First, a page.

complaints. in fact, it is hard to knowjust how many children were abducted on the general franco's leadership because their parents we re leadership because their parents were left—wing, unmarried or poor. this is not a case, it is not my case any more. this has gone further, everyone knows that in this country babies have been stolen all over spain and in the island. it is very important to take a step further because we have expiry dates, people are dying of those who lost their sons are now very old. some of them have died. the man ines madrigal says tooker, mother is retired gynaecologist eduardo vela. he is accused of falsely signing her birth certificate and then giving her to another woman. the 85—year—old denies any wrongdoing and says he did not remember the case. indeed, he says he remembers virtually nothing about his 20 years at the helm of the clinic which has been subject to dozens of stolen baby claims. outside, emotions run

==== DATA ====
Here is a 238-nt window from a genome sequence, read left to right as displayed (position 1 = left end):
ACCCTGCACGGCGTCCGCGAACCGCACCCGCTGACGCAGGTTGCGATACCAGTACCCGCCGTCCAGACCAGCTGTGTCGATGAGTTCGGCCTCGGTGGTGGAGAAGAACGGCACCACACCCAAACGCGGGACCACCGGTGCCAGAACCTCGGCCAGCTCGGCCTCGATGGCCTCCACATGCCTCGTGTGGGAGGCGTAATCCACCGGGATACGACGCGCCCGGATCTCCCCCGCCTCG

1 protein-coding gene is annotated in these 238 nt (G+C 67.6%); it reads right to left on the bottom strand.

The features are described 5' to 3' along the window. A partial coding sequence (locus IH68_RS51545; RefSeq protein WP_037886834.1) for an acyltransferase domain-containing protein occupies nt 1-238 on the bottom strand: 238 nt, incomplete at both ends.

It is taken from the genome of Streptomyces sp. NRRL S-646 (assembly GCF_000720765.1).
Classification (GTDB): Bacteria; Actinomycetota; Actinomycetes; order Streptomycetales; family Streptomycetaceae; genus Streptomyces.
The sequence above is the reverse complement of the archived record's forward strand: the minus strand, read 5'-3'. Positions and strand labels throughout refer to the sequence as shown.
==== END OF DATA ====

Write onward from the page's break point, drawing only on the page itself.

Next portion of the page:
high as the doctor sped away from court. i am 50 years old, i was stolen. no money is enough, they have stolen our lives, said this woman. this case shines a light on some of the country's darkest years, but even a conviction cannot do what so many would want most, and that is onto the use of pain. —— undo the years of pain. the duke of cambridge has paid his respects tojews murdered in the holocaust as part of his five—day trip to the middle east. our royal correspondent nicholas witchell is travelling with prince william and sent this report. in the hall of remembrance at yad vashem, prince william joined an act of commemoration at israel's memorial to the 6 millionjewish people who were slaughtered by the nazis in the holocaust. we unite with the blessed memory of 6 million of our people,